“Shaun of the Dead”

I am not a fan of horror films. I have watched precious few films that could be considered part of the horror genre, including those that merely parody the genre.

This glaring mark against my own geek cred is apparently very shocking to some people. I believe it has to do with my propensity in reading books that are in the horror genre.1 I don’t see the correlation because I tend to view these horror books as more fantasy. Also, while I am hardly fond of it, I can stomach reading about frightening and/or gory things much more readily than having it graphically represented before me, which more often than not leads to some all-too-real-for-me nightmares. I don’t particularly like waking up in a state of mind-numbing fright. Not to mention nightmares are hardly the most restful types of dreams. There’s also the fact that I saw The Exorcist when I was eight. I blame my mother for subjecting it to me and to this day I don’t know how I sat through the whole thing other than the sheer probability that I was frozen to my spot in pure terror. This memory is indelibly burned into my subconscious and the mere possibility of ever being that scared through my own choice keeps me very far from horror films.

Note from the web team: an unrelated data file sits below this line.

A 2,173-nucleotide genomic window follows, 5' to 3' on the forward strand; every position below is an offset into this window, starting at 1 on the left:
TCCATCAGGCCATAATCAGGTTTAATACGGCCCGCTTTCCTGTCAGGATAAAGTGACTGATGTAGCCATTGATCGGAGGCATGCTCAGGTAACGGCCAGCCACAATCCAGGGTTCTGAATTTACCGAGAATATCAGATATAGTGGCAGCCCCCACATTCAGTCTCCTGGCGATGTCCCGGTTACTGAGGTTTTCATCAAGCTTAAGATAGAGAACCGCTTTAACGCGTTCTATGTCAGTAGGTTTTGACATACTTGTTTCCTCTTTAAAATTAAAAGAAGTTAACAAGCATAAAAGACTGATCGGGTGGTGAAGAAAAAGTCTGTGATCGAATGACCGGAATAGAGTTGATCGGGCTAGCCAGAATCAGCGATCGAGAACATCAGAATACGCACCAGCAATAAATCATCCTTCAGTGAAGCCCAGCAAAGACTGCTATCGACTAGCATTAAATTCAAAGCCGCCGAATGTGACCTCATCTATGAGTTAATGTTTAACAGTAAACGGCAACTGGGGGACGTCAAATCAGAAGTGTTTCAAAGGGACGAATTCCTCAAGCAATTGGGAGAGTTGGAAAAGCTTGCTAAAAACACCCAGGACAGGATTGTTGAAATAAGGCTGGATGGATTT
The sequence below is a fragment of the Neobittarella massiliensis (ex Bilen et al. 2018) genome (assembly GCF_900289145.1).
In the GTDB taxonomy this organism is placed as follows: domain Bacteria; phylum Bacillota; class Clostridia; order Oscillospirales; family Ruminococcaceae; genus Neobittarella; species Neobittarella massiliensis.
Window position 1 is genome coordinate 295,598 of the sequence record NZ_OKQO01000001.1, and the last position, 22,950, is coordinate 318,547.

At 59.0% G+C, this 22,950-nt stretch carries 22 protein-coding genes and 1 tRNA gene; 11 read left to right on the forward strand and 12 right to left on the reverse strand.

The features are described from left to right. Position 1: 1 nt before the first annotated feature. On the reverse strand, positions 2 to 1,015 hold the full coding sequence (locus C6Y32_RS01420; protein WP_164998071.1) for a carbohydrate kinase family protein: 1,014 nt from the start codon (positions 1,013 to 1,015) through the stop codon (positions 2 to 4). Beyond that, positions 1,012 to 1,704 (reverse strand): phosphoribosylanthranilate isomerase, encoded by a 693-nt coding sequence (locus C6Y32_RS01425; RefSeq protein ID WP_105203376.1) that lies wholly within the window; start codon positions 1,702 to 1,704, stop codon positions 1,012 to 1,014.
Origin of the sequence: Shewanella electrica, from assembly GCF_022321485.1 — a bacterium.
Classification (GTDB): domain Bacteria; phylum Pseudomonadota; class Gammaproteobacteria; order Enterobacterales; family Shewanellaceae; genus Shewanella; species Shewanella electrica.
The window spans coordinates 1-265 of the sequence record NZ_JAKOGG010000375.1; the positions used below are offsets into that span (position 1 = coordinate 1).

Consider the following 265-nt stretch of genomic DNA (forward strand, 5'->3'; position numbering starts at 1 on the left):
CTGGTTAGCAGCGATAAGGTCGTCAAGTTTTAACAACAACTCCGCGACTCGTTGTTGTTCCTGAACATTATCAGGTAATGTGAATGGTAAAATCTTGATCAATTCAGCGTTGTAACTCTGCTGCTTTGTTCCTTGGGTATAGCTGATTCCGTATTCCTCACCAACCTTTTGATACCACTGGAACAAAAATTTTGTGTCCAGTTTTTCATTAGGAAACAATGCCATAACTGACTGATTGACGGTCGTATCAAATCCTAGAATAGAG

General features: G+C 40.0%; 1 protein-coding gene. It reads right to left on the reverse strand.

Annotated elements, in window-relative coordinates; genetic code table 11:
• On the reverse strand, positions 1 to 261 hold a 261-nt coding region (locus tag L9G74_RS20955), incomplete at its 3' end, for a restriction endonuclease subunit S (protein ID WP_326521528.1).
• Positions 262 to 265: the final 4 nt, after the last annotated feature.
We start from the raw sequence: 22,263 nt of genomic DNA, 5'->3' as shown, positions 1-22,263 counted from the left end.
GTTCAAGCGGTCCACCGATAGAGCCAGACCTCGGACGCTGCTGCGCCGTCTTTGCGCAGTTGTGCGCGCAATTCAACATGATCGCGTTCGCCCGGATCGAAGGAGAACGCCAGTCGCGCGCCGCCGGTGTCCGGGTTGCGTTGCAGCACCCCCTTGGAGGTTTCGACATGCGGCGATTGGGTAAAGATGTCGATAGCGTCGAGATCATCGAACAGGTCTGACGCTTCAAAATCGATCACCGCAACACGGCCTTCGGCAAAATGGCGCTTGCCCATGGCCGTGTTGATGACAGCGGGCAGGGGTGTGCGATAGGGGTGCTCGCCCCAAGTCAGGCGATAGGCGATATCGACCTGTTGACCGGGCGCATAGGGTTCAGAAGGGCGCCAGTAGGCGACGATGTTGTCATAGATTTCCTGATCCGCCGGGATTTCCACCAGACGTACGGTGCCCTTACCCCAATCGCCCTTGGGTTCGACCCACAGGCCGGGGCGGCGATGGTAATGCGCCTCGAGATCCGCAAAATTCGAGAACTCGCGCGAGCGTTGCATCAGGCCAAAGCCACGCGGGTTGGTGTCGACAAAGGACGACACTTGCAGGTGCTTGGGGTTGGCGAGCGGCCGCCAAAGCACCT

Basically, I’m a movie wimp.

Anyway, in the midst of a discussion that most likely had nothing to do with zombies, this whole fact was revealed to my friends Alice and Josh. They displayed an appropriate amount of shock and dismay at the perceived sheltered existence I must lead, at least in terms of movie watching, and it was thus decided that I had to see Shaun of the Dead. I was assured that (a.) they would be there to essentially hold my hand through this potentially traumatic event and (b.) that it wasn’t gory. So, Tuesday night they came over and together we stuffed ourselves with ravioli and plopped in front of the television to watch.

Movie poster